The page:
Per digitalundivided, an organization that supports black and Latina women tech founders, of the $84 billion that VCs plugged into startups last 2017, just 2.7 percent flowed to women-led companies, and black women founders saw just .2 percent of that capital.

Source: TechCrunch

The Audeze LCD2C will ruin your taste for other audiophile headphones – CNET

The Audeze LCD2C is the muscle car equivalent of headphones — it’s got the power to move you!
Source: CNET

Shoe startups aren’t dragging their feet

Good thing Carrie Bradshaw, the shoe-loving heroine of Sex and the City, wasn’t a footwear venture capitalist. The high-heeled, high-priced and hard-to-walk-in pairs beloved by the TV icon are pretty much the least fundable concept in the shoe startup space lately.

Instead, when they do dip their toe in the footwear space, venture investors have been putting a premium on comfort.

At least that’s what recent funding records indicate. Over the past year-and-a-half, investors have tied up roughly $170 million in an assortment of shoe-related startups, according to an analysis of Crunchbase data. The vast majority is going to sellers and designers of footwear that people might actually want to walk in.

Top funding recipients are a varied bunch, including everything from used sneaker marketplaces to high-end designers to toddler play shoes. Startups are also experimenting with little-used materials, turning used plastic bottles, merino wool and other substances into chic wearables.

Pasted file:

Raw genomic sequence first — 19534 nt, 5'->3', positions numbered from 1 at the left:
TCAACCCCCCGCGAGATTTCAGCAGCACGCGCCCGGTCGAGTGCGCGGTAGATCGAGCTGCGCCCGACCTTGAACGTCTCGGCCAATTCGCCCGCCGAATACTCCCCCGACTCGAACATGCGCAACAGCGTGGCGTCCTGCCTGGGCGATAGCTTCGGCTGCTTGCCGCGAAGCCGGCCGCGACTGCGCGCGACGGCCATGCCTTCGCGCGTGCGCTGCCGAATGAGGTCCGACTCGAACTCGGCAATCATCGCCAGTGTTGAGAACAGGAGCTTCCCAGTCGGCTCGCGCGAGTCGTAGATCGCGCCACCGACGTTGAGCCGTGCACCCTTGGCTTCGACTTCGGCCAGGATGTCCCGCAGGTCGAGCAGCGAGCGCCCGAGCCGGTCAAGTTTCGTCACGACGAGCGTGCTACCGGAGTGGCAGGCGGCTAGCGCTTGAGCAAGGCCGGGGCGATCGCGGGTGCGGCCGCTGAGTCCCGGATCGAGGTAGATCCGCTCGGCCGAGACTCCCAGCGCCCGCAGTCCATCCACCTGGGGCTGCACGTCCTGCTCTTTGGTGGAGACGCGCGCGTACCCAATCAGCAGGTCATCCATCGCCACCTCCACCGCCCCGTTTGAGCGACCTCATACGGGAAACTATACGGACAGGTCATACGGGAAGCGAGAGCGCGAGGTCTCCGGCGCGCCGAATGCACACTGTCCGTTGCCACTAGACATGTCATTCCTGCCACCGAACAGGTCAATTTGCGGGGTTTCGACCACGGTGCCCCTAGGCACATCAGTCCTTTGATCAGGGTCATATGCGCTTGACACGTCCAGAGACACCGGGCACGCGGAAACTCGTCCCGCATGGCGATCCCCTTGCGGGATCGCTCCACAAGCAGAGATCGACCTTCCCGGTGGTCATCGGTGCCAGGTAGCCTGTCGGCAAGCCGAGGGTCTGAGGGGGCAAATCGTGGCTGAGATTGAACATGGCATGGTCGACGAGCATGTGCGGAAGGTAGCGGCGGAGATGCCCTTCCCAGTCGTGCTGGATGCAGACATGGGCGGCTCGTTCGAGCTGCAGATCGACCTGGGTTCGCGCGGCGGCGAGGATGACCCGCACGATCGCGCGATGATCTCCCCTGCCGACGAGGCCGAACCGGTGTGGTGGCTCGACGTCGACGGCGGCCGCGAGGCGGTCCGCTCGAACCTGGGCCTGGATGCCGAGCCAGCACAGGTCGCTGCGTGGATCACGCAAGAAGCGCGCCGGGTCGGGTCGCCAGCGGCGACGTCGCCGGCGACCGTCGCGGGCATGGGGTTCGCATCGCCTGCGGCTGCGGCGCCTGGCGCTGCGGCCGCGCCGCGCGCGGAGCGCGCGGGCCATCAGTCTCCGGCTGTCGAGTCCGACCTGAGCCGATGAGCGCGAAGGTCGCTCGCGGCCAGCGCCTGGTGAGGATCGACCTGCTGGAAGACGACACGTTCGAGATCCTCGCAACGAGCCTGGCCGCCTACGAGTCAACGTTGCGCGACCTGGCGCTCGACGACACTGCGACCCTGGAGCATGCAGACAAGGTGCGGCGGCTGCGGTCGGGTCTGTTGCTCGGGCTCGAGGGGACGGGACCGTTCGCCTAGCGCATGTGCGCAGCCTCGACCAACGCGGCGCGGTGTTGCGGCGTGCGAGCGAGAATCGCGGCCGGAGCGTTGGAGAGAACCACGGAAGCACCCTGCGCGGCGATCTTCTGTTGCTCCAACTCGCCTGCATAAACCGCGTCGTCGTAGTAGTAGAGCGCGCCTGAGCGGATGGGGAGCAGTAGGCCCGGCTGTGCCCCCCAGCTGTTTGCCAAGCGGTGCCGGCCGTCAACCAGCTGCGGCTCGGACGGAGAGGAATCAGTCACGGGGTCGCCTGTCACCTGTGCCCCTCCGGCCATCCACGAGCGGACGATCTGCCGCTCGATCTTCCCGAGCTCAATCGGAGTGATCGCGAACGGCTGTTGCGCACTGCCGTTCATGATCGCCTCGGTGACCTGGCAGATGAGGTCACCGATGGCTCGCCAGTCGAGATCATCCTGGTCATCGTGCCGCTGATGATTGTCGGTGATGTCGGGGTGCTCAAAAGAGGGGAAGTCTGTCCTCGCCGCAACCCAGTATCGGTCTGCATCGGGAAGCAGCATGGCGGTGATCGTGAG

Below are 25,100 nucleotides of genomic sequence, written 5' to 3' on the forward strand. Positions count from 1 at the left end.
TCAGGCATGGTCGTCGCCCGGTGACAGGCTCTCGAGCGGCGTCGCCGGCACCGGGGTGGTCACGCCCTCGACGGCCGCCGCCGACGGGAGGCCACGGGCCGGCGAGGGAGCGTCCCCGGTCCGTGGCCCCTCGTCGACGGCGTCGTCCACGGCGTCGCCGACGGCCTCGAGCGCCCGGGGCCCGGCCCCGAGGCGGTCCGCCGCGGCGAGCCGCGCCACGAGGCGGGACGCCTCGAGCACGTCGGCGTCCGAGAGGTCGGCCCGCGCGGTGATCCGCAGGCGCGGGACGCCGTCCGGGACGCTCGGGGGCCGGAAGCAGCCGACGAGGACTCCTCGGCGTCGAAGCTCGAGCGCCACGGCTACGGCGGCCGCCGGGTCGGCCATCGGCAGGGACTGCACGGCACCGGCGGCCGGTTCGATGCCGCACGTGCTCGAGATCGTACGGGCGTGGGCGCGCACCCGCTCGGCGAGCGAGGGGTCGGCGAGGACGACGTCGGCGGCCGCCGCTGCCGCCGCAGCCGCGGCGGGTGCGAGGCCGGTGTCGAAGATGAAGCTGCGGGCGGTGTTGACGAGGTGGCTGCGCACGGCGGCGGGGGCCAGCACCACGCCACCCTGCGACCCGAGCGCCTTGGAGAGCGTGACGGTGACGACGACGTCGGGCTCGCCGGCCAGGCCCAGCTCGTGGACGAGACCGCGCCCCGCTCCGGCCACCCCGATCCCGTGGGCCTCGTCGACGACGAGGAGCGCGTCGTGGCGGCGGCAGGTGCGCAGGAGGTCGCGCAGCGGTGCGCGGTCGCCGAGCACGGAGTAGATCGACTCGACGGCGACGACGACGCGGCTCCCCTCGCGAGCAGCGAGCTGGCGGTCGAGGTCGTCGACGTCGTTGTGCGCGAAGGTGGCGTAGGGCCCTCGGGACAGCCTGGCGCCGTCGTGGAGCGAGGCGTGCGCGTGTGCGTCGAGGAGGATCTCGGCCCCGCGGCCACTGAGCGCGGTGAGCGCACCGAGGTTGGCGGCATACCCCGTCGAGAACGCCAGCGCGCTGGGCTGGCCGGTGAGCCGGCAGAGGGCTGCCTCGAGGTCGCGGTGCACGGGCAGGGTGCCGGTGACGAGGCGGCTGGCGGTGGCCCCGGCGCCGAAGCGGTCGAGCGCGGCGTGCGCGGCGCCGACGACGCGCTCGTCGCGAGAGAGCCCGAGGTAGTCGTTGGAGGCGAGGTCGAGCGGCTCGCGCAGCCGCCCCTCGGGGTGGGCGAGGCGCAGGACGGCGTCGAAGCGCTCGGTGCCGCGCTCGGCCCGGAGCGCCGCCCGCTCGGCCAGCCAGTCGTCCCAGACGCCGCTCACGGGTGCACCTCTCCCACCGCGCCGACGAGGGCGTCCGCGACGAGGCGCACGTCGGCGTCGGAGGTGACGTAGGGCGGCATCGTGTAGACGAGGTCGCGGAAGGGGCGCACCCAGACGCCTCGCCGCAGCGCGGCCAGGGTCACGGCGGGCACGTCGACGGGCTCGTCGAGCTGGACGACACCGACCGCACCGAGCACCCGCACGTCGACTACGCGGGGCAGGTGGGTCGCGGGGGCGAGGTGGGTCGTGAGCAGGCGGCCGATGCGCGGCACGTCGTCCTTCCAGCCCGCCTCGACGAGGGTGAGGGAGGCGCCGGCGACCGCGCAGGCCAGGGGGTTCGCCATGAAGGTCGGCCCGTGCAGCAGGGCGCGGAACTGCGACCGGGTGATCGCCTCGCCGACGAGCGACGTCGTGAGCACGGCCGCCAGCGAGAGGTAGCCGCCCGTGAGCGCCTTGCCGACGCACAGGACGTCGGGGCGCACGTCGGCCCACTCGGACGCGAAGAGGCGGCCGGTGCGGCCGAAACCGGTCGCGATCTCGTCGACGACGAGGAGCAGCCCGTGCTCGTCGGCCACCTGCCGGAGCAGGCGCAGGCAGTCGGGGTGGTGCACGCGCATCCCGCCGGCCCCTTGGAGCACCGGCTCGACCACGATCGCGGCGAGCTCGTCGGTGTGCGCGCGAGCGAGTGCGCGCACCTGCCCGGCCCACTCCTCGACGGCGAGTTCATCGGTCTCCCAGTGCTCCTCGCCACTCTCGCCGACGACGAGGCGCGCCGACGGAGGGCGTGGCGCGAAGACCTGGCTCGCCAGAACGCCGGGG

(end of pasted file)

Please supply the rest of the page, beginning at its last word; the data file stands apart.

Below, we look at how startups are leveraging market trends to get a foot in the door.

Growth market

It should be noted that recent footwear funding activity comes on the heels of some positive developments for the shoe industry.

First, this is a huge and growing industry. One recent report pegged the global footwear market at $246 billion in 2017, with annual growth rates of around 4.5 percent.

Second, public markets are strong. Shares of the world’s most valuable footwear company — Nike — have climbed more than 50 percent over the past nine months to reach a market cap of nearly $130 billion. Stocks of several smaller rivals, including Adidas, have also performed well.

Third, men are spending more on footwear. Though they’ve long been stereotyped as the gender with more restrained shoe-buying habits, men are putting more money into footwear and could be on track to close the spending gap.

Sneakering in

Both men and women are spending more on sneakers, and venture capitalists have taken notice. Sneakers and sneaker-related businesses account for the majority of footwear startup funding, as consumers increasingly opt for more casual, sportier styles.

Much of the innovation is in the sale and design of pricey, high-performance shoes. The largest footwear-focused round in recent months, for instance, went to GOAT, operator of an online sneaker marketplace that specializes in rare and high-end shoes. The three-year-old, Los Angeles-based company secured a $60 million Series C in February.